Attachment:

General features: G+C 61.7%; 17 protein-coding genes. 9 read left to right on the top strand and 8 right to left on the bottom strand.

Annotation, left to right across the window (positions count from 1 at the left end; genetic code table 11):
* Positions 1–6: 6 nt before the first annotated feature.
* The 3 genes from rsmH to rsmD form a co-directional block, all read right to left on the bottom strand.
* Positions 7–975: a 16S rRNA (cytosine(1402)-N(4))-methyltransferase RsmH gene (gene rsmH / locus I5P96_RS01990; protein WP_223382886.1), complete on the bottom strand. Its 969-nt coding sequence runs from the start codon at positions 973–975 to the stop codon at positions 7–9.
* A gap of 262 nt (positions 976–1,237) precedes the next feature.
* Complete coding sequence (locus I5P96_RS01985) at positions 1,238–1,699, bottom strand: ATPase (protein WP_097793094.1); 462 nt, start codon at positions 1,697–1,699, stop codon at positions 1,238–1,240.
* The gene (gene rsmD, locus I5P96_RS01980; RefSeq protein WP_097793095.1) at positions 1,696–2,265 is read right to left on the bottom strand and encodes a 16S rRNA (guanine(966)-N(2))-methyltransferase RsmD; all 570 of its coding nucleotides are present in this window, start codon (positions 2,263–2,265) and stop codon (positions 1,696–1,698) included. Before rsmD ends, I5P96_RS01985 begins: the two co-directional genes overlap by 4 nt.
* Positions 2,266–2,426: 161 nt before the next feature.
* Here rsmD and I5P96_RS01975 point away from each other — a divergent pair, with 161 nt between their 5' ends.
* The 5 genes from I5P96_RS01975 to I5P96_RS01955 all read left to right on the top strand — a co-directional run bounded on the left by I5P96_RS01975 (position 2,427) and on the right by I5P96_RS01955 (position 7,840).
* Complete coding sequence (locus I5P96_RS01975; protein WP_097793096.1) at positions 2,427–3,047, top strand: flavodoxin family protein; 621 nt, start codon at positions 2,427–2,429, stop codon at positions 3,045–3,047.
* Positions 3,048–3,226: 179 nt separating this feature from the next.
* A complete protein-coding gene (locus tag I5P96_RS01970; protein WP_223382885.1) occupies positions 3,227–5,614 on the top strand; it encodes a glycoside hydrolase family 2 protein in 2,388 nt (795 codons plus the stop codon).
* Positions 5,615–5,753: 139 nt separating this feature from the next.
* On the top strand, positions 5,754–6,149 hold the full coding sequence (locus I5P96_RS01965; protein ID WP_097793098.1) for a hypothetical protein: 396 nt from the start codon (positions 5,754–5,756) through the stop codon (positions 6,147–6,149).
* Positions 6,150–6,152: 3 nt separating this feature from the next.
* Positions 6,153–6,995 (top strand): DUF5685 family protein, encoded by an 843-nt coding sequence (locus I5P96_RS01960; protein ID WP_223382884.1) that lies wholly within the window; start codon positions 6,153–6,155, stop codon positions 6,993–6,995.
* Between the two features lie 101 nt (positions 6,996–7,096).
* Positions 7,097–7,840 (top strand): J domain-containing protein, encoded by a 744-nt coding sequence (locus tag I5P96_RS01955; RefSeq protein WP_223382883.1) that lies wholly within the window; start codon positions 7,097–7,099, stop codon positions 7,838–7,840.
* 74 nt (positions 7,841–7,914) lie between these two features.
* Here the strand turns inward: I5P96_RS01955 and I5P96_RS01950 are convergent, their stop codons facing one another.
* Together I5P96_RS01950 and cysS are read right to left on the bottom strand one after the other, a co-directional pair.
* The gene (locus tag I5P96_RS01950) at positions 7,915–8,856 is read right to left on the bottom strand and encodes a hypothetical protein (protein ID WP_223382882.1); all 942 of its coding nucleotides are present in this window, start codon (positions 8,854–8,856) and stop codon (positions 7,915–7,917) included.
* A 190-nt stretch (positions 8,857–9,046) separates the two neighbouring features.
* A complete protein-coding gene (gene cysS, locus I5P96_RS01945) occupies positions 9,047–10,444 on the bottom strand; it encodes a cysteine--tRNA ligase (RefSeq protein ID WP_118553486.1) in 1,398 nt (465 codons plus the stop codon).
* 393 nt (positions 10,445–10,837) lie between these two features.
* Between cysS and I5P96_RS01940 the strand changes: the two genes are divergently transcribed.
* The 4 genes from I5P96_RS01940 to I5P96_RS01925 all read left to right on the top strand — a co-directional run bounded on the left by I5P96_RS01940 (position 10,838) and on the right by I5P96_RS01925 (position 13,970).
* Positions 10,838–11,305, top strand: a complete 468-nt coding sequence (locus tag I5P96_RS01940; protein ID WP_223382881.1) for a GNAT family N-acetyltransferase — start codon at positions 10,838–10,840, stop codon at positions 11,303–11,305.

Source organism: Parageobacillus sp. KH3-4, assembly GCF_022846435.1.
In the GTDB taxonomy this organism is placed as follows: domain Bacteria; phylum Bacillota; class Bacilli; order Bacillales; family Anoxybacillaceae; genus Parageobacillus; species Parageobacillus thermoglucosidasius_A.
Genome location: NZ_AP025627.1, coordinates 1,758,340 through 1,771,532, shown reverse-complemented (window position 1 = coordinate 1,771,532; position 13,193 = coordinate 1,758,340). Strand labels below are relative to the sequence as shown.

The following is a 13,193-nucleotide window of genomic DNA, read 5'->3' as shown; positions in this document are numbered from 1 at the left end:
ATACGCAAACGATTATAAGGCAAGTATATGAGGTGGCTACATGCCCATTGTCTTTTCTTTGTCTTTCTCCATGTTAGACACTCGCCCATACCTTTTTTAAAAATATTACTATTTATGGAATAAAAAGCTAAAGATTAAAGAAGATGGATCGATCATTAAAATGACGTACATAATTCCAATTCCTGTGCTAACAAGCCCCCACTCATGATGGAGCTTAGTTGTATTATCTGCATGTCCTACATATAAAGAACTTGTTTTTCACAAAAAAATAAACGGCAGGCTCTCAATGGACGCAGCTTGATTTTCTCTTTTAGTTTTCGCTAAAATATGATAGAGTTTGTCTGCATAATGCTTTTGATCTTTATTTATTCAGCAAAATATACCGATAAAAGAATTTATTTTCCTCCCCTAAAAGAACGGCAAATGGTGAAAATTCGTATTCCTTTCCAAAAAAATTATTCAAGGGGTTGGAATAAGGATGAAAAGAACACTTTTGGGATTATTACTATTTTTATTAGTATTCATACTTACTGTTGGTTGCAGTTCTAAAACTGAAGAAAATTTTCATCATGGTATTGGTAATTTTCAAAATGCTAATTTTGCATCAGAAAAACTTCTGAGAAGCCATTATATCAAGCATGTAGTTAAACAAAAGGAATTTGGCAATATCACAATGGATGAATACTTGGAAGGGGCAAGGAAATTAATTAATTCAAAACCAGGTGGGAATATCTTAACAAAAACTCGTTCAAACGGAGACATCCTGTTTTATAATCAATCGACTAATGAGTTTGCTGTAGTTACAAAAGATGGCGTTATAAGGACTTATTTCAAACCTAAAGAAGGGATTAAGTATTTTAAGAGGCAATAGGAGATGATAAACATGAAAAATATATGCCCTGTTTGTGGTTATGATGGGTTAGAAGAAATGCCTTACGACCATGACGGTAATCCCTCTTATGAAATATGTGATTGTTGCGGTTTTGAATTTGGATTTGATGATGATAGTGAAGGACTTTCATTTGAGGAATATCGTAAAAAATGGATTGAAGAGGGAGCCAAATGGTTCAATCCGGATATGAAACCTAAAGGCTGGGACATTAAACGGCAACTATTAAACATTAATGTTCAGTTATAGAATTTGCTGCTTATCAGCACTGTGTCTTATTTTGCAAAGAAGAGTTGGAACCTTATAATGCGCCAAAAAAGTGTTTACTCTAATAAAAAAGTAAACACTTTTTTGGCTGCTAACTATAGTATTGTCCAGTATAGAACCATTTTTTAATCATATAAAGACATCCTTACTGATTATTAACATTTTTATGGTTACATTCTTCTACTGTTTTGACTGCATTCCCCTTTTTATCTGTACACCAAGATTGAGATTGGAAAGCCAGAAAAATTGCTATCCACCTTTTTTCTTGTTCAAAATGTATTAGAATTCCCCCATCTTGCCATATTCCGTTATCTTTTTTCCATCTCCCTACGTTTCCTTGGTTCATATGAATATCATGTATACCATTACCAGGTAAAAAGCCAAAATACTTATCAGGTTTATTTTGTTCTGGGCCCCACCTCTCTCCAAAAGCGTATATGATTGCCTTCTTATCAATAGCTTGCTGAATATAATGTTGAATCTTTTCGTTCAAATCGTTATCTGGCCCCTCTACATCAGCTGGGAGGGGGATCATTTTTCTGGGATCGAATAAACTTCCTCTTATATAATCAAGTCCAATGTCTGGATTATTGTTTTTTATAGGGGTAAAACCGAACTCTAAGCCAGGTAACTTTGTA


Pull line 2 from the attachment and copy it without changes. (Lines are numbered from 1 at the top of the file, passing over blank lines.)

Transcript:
Annotation, left to right across the window (positions count from 1 at the left end; genetic code table 11):